It is much easier to have a rule book and a set of firm Ordnance Survey maps, as the Galatians had discovered. It does save you from having constantly to do your own surveying. But as Paul remarks, if it can all be done through the rule-book it means that Christ died for nothing. Now I put it to you that if ever there are two professions truly addicted to the rule-book in one way or another, they are planning and architecture. They pursue their addiction in rather different ways, I think. My planning colleagues seem always to be either seeking to codify new and often valuable principles and thereby wither them, or to interpret the codes thus made, while architects (with whom I am of course much more familiar) will pounce upon any new approach, invention, technology or style and stereotype it, in order to make it a clearly recognisable, and so followable, Law. There is even a very small but immensely powerful group of 'historians of the immediate future' to give architects proper warning of the coming of new such Laws (I suppose one could call them minor false prophets) and several pages of the professional press are weekly given over to devotions.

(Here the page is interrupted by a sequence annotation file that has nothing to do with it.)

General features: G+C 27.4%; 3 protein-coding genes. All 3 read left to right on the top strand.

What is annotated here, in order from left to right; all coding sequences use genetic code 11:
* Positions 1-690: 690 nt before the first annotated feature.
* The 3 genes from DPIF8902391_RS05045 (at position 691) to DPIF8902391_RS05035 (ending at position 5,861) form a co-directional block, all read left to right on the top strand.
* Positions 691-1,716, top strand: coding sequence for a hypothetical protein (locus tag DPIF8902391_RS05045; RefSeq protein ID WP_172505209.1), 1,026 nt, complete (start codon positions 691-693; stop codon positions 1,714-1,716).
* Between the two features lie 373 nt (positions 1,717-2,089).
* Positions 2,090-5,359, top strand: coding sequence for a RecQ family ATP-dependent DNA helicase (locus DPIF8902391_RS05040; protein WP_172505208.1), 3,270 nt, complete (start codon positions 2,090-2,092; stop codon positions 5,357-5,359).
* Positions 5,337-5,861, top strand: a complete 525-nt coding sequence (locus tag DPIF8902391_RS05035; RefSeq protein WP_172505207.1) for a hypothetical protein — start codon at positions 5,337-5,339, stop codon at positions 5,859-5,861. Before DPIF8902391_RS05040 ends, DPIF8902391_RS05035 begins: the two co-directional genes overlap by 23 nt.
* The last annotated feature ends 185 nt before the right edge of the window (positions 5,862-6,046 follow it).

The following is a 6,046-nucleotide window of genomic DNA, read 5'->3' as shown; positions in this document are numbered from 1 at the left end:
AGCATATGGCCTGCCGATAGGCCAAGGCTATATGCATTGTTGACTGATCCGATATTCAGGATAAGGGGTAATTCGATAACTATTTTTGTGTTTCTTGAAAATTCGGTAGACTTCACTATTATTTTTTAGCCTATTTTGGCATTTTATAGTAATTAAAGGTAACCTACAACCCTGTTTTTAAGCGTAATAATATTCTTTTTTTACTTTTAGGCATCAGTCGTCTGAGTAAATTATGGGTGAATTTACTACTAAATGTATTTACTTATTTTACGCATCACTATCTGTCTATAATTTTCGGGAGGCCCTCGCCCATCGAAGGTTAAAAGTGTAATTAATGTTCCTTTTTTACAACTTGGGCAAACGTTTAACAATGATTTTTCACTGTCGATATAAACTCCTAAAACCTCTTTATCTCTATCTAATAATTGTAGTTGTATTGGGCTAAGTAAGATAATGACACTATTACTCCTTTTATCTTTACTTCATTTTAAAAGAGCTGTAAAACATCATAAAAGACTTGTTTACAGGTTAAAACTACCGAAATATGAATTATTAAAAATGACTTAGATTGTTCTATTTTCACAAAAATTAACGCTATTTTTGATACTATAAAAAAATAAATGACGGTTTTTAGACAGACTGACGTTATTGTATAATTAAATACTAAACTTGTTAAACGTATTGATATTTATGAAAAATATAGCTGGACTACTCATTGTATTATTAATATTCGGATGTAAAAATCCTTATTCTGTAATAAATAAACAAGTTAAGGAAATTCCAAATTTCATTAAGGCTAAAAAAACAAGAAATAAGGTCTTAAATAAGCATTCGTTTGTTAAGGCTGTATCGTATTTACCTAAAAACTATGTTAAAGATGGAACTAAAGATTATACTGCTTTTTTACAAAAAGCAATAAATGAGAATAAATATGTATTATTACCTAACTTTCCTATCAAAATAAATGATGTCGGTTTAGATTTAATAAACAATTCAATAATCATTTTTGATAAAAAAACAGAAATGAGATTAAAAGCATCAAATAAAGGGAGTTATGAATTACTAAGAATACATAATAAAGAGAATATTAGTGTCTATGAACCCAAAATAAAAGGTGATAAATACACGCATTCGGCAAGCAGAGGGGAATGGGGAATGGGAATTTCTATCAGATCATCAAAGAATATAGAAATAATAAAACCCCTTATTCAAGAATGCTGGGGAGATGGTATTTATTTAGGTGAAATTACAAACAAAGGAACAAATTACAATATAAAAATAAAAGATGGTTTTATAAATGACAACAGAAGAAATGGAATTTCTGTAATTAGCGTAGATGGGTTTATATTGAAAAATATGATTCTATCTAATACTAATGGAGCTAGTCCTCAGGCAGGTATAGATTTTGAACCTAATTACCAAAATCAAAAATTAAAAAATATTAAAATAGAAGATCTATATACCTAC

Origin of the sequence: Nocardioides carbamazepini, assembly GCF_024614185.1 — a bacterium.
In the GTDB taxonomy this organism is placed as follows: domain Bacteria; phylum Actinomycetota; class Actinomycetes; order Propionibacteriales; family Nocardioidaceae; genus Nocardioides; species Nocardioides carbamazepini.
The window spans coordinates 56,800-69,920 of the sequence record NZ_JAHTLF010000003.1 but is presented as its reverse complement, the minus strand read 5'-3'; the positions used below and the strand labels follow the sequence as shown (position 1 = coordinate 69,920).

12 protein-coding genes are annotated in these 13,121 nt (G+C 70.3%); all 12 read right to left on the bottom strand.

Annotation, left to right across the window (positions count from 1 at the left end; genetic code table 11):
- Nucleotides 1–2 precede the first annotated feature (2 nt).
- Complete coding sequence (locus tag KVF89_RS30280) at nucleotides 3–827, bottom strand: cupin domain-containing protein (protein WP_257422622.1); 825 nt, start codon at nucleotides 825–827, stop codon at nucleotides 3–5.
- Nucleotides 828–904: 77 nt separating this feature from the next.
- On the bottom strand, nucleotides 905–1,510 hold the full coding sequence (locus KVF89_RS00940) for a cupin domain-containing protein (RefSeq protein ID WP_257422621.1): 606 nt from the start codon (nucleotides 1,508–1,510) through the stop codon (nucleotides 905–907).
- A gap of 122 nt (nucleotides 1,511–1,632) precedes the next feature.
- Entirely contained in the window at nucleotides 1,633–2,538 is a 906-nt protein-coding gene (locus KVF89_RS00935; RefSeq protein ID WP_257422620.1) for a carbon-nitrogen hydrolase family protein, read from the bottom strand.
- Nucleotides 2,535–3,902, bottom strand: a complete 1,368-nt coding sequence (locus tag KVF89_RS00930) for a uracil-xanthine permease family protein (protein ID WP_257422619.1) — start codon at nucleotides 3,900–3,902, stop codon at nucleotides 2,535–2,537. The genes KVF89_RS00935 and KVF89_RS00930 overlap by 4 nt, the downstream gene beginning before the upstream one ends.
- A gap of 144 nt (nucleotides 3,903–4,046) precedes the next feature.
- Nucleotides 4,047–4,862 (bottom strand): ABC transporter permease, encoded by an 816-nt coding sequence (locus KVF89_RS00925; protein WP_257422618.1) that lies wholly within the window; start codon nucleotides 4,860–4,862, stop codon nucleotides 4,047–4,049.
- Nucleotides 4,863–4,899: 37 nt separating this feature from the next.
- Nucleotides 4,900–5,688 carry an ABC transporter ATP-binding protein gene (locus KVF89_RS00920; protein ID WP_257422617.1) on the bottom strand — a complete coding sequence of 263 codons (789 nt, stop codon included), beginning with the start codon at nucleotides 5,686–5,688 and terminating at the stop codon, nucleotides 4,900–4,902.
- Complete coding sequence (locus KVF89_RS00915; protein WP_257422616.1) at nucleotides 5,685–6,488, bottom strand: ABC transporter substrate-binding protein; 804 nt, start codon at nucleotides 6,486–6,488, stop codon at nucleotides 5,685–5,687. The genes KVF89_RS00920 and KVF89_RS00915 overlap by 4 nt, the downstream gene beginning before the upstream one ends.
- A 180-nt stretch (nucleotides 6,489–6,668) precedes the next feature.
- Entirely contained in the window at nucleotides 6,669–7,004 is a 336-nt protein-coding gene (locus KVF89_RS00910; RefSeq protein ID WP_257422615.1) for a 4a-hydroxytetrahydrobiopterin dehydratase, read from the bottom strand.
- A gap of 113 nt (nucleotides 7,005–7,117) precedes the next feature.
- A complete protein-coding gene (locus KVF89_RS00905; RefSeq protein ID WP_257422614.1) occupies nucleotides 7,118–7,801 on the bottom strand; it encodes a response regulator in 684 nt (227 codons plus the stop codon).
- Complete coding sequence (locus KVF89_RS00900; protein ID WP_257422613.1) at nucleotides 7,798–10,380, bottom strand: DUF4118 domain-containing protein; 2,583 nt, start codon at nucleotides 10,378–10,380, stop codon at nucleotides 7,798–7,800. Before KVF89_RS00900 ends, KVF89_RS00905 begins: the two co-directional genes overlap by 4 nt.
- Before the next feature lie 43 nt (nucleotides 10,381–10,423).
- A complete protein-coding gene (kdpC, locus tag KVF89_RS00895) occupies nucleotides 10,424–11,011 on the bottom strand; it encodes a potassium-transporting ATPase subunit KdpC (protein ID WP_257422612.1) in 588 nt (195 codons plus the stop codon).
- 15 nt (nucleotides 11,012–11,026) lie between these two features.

I also put it to you that 'living by the Law' is a principal attribute of Utopias. Utopian thinking is in fact characterised by the setting up of a model by which a society may live: in other words the people in that society must 'live by the Law' in Paul's meaning of the phrase.

Utopian Thought and a Framework!